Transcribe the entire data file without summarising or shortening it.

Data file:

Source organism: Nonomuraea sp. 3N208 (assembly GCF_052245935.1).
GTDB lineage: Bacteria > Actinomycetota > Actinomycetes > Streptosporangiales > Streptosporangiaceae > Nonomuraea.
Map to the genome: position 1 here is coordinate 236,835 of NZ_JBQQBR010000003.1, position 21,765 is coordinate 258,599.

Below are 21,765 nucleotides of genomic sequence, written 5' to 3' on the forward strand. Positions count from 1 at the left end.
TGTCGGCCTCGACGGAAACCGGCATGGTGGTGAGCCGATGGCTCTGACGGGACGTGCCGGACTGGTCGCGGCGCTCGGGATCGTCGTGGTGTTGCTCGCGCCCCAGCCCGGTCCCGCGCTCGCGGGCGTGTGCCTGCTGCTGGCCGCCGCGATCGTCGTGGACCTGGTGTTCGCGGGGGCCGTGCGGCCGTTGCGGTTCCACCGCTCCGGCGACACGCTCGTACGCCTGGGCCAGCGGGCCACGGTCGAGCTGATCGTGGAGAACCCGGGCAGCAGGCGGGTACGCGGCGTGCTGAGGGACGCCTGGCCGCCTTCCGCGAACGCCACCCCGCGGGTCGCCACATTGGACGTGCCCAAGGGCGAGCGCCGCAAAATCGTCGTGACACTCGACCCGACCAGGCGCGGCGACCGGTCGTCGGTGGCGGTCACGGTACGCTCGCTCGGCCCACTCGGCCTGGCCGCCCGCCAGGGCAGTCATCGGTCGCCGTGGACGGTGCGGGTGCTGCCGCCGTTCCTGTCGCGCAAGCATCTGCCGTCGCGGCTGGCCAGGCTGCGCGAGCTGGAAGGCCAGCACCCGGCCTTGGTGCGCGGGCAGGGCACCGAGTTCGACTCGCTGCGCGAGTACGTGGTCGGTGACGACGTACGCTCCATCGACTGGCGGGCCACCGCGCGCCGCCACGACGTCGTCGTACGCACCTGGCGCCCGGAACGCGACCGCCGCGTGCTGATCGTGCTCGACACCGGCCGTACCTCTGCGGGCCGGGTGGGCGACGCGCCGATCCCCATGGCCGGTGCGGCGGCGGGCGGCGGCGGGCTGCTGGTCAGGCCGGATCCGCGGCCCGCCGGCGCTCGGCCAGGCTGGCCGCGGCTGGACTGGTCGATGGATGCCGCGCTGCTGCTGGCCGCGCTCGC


Source organism: Nonomuraea sp. 3N208 (assembly GCF_052245935.1).
GTDB lineage: Bacteria > Actinomycetota > Actinomycetes > Streptosporangiales > Streptosporangiaceae > Nonomuraea.
Map to the genome: position 1 here is coordinate 236,835 of NZ_JBQQBR010000003.1, position 21,765 is coordinate 258,599.

Below are 21,765 nucleotides of genomic sequence, written 5' to 3' on the forward strand. Positions count from 1 at the left end.
TGTCGGCCTCGACGGAAACCGGCATGGTGGTGAGCCGATGGCTCTGACGGGACGTGCCGGACTGGTCGCGGCGCTCGGGATCGTCGTGGTGTTGCTCGCGCCCCAGCCCGGTCCCGCGCTCGCGGGCGTGTGCCTGCTGCTGGCCGCCGCGATCGTCGTGGACCTGGTGTTCGCGGGGGCCGTGCGGCCGTTGCGGTTCCACCGCTCCGGCGACACGCTCGTACGCCTGGGCCAGCGGGCCACGGTCGAGCTGATCGTGGAGAACCCGGGCAGCAGGCGGGTACGCGGCGTGCTGAGGGACGCCTGGCCGCCTTCCGCGAACGCCACCCCGCGGGTCGCCACATTGGACGTGCCCAAGGGCGAGCGCCGCAAAATCGTCGTGACACTCGACCCGACCAGGCGCGGCGACCGGTCGTCGGTGGCGGTCACGGTACGCTCGCTCGGCCCACTCGGCCTGGCCGCCCGCCAGGGCAGTCATCGGTCGCCGTGGACGGTGCGGGTGCTGCCGCCGTTCCTGTCGCGCAAGCATCTGCCGTCGCGGCTGGCCAGGCTGCGCGAGCTGGAAGGCCAGCACCCGGCCTTGGTGCGCGGGCAGGGCACCGAGTTCGACTCGCTGCGCGAGTACGTGGTCGGTGACGACGTACGCTCCATCGACTGGCGGGCCACCGCGCGCCGCCACGACGTCGTCGTACGCACCTGGCGCCCGGAACGCGACCGCCGCGTGCTGATCGTGCTCGACACCGGCCGTACCTCTGCGGGCCGGGTGGGCGACGCGCCGATCCCCATGGCCGGTGCGGCGGCGGGCGGCGGCGGGCTGCTGGTCAGGCCGGATCCGCGGCCCGCCGGCGCTCGGCCAGGCTGGCCGCGGCTGGACTGGTCGATGGATGCCGCGCTGCTGCTGGCCGCGCTCGC